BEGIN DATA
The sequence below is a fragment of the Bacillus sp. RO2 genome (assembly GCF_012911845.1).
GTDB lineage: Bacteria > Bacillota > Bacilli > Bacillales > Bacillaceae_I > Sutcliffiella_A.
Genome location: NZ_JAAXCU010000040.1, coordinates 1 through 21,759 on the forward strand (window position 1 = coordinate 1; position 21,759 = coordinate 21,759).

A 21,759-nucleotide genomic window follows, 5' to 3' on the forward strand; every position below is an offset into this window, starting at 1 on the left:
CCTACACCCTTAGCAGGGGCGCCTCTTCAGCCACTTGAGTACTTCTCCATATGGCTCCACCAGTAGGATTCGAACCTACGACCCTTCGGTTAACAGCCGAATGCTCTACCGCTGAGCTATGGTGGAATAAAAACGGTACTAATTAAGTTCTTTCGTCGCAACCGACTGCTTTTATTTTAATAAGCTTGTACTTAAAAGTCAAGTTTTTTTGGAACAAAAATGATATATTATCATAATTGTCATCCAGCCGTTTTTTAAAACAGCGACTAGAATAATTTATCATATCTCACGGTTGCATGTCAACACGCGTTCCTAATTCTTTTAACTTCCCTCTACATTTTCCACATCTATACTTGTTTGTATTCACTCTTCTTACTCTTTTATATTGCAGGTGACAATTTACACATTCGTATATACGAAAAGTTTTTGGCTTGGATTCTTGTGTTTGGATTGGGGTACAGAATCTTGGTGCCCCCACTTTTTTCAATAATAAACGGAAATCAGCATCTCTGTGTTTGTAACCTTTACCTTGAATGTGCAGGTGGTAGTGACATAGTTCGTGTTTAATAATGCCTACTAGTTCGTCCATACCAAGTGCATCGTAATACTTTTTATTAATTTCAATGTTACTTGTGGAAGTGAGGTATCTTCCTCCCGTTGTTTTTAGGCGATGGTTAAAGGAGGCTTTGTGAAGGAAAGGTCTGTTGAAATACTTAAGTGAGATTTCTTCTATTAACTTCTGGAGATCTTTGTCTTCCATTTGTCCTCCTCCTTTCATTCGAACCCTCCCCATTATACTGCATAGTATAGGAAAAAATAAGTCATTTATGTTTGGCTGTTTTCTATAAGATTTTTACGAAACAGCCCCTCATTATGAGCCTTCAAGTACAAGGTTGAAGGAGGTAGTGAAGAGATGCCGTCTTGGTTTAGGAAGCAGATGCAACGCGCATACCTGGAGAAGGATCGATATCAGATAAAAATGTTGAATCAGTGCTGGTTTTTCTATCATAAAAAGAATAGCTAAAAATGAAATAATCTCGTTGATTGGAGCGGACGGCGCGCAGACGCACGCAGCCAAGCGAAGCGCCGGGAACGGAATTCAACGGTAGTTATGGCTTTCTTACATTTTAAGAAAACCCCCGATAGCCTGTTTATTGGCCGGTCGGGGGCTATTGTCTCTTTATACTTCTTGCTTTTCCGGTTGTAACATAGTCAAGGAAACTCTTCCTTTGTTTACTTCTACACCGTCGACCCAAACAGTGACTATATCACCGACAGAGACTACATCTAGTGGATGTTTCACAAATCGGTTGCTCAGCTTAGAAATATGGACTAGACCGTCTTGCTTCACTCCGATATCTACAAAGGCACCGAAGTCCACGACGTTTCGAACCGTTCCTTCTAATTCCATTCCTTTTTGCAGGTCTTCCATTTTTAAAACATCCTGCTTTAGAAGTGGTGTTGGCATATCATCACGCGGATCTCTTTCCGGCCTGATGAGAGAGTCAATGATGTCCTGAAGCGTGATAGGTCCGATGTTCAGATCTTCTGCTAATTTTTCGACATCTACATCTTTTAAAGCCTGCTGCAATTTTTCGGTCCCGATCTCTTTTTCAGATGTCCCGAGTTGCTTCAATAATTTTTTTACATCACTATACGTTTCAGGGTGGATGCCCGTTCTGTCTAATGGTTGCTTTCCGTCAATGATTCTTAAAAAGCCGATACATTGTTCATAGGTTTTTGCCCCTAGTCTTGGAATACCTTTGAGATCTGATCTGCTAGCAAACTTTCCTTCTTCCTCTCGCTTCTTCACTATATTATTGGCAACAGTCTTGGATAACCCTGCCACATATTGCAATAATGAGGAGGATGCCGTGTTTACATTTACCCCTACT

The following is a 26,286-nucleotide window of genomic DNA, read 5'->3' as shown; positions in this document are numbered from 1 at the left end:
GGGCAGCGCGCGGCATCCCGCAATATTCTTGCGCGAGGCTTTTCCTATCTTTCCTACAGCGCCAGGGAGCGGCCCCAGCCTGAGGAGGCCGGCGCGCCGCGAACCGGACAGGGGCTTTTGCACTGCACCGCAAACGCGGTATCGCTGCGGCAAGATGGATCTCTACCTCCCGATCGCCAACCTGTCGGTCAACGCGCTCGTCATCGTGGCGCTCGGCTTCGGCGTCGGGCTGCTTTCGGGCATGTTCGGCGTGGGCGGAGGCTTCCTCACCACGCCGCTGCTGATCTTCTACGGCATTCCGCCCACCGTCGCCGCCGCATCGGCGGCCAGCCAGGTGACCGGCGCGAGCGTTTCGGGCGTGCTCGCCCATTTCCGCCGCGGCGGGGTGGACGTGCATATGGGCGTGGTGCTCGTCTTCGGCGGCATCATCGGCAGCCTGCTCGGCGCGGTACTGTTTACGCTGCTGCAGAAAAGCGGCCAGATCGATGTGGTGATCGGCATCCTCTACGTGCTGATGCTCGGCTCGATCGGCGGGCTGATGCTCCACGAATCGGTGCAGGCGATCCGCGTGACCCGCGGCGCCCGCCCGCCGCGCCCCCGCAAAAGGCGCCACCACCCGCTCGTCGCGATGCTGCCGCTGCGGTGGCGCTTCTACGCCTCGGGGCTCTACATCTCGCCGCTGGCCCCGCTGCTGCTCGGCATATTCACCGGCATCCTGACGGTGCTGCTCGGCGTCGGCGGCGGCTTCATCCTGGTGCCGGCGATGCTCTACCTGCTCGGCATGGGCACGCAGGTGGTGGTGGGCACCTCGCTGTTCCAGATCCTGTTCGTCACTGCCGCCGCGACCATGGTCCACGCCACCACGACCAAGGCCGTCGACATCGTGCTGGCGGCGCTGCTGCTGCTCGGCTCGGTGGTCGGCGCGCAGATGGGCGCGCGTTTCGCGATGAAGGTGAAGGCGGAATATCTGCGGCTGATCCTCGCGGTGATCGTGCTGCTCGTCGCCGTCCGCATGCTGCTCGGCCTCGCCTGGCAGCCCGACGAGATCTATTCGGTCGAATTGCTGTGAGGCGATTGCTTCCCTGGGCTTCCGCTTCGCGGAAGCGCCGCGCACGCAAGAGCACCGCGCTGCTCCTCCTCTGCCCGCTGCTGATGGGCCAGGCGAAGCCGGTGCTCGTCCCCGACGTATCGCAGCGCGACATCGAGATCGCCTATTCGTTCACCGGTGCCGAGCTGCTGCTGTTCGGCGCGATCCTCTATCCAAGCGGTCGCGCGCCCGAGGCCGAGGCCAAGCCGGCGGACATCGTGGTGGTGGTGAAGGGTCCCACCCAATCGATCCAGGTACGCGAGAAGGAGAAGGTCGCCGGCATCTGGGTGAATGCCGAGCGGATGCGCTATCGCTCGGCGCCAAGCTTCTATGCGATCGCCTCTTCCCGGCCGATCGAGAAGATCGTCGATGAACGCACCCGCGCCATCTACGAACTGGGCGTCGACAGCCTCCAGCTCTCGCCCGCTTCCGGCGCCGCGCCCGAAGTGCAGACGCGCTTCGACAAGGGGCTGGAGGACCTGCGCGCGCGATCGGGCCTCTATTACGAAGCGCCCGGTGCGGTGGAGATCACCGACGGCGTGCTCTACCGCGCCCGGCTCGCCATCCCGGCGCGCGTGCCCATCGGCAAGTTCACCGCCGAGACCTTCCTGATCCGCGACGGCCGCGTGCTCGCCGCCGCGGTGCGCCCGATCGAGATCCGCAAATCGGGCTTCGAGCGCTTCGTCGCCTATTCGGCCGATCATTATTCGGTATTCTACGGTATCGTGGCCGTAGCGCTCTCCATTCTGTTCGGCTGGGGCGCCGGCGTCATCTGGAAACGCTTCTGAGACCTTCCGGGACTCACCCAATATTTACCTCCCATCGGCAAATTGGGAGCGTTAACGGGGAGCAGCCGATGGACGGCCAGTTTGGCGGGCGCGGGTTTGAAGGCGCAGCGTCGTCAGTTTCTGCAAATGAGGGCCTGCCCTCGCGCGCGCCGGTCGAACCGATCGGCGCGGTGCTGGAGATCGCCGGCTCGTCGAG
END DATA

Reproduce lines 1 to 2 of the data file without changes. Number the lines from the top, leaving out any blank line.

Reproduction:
The sequence below is a fragment of the Bacillus sp. RO2 genome (assembly GCF_012911845.1).
GTDB lineage: Bacteria > Bacillota > Bacilli > Bacillales > Bacillaceae_I > Sutcliffiella_A.